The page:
California Zip Line Employee Drops 100 ft to Death Trying to Save Stranded Woman

Joaquin Romero, 34, worked at La Jolla Zip Zoom Zipline on the La Jolla Indian Reservation in the Pauma Valley.

A Zipline employee sacrificed his life to save a stranded woman in California. Joaquin Romero, 34, worked at La Jolla Zip Zoom Zipline on the La Jolla Indian Reservation in the Pauma Valley. The unfortunate incident occurred on Saturday, October 30.

According to witness accounts, Joaquin Romero was helping a woman get hooked onto the platform when she slid out on the line. He couldn't grab her in time but held onto her harness, causing them both to slide out about 100 feet above the ground. Romero feared both of them would fall to their deaths because of the combined weight as the zipline can hold only up to 250 pounds. He then decided to let go of the harness to save the woman and fell from a height of 100 ft.

Romero sustained major trauma injuries from the fall and was airlifted to the hospital. He succumbed to his injuries Monday, November 1 morning at Sharp Memorial Hospital. The woman, whose identity is not clear at the moment, reportedly remained uninjured.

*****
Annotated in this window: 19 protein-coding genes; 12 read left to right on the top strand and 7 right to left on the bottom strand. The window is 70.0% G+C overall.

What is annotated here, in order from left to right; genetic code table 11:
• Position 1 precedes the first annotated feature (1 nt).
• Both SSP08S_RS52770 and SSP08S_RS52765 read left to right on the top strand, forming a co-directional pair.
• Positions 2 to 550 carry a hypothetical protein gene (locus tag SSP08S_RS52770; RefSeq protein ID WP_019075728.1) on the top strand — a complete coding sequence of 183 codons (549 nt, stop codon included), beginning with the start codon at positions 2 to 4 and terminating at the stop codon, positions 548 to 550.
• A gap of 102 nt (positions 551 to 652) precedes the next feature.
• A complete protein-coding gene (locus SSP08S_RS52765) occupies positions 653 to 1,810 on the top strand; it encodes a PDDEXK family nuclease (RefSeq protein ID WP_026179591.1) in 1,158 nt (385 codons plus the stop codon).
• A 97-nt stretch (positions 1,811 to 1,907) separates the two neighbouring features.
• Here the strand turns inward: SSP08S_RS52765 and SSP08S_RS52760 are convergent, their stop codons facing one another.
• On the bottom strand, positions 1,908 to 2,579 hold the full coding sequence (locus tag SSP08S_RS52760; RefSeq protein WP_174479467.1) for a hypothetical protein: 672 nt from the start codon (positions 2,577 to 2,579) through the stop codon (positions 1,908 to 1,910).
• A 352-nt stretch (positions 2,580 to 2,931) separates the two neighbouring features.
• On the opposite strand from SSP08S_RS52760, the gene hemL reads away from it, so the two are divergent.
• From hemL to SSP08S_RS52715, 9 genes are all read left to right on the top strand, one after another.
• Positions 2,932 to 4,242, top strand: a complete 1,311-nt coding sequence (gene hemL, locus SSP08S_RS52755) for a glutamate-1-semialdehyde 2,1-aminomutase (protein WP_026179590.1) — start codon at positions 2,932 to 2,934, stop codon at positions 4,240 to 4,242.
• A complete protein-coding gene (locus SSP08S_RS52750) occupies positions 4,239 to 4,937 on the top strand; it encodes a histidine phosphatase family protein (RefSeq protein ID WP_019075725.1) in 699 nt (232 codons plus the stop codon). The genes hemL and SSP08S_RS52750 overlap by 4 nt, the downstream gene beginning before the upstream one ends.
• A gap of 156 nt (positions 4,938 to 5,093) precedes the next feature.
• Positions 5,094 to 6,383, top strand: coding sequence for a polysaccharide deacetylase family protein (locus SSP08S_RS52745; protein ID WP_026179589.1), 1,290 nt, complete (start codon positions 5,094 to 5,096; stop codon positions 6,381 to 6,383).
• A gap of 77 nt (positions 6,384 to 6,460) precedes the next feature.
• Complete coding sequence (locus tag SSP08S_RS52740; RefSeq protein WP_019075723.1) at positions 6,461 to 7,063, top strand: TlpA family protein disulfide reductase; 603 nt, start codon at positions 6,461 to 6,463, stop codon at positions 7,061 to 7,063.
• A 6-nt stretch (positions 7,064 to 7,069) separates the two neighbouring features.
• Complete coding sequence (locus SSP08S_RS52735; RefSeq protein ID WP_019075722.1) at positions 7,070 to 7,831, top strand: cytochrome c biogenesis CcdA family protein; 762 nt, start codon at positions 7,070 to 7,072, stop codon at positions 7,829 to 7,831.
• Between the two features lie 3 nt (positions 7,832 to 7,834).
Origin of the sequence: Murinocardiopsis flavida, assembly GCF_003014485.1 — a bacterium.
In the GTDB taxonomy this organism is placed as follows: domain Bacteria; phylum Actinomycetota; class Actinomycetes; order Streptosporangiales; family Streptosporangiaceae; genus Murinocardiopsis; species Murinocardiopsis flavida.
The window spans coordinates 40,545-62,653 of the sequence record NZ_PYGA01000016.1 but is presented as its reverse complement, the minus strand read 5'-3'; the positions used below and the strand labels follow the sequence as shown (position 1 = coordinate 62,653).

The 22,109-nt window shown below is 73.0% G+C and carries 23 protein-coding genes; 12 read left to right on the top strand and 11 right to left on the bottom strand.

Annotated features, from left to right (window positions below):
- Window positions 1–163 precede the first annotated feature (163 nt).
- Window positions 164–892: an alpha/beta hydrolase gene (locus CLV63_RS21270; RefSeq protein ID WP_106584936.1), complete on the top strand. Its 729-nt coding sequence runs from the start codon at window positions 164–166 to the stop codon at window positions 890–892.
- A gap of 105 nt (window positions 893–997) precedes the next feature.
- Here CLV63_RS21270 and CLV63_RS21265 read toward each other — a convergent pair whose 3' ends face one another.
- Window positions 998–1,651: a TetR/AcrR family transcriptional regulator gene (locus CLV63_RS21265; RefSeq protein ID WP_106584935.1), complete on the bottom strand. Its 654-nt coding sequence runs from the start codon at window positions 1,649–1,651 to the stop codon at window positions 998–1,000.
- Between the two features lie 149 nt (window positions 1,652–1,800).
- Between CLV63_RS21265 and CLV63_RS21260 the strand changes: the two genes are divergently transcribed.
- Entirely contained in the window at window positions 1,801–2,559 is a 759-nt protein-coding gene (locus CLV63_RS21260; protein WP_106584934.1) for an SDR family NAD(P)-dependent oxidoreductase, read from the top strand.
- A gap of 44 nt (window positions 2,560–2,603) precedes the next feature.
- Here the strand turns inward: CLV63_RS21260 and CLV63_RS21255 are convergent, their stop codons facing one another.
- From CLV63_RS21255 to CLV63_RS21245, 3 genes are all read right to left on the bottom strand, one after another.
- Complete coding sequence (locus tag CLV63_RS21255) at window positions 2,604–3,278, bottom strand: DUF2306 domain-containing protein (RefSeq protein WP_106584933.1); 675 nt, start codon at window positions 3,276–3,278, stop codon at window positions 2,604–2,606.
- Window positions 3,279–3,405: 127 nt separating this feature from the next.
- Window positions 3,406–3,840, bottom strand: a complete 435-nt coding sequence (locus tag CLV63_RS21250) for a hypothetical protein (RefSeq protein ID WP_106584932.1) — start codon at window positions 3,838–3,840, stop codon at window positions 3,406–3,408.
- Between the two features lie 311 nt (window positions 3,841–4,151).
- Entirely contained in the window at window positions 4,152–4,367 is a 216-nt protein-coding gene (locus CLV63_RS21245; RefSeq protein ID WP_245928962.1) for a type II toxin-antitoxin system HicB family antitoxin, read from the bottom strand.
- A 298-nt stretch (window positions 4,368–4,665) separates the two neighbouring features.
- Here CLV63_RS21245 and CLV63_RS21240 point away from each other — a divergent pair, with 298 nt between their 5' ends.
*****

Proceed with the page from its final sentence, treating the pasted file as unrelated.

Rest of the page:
Joaquin Romero
Joaquin Romero Screen grab - Facebook

The zipline paid tribute to the deceased employee

"We are saddened and heartbroken over the recent tragic accident involving one of our employees at the La Jolla Zip Zoom Zipline," La Jolla Zip Zoom Zipline said in a statement. The company further added that they are "conducting an in-depth and comprehensive investigation, in coordination and cooperation with federal and state authorities." "Until this investigation is completed, we won't be able to provide any further comment on this incident. We ask that you join us in keeping our employee and his family in our prayers," the statement further added.

Joaquin Romero's brother Rick and his wife Rhonda are hosting a grab-and-go fish taco fundraiser on Friday, November 5 to help the family. "This fundraiser is to help the family out with the recent loss of Rick's brother Joaquin Romero," a family friend wrote on Facebook.

Deaths on zipline

An estimated 16 people die on ziplines every year. La Jolla has three different zip lines that range from 300 to 2,700 feet. Opened in 2015, the La Jolla zipline is the newest tourist attraction of the La Jolla Tribe.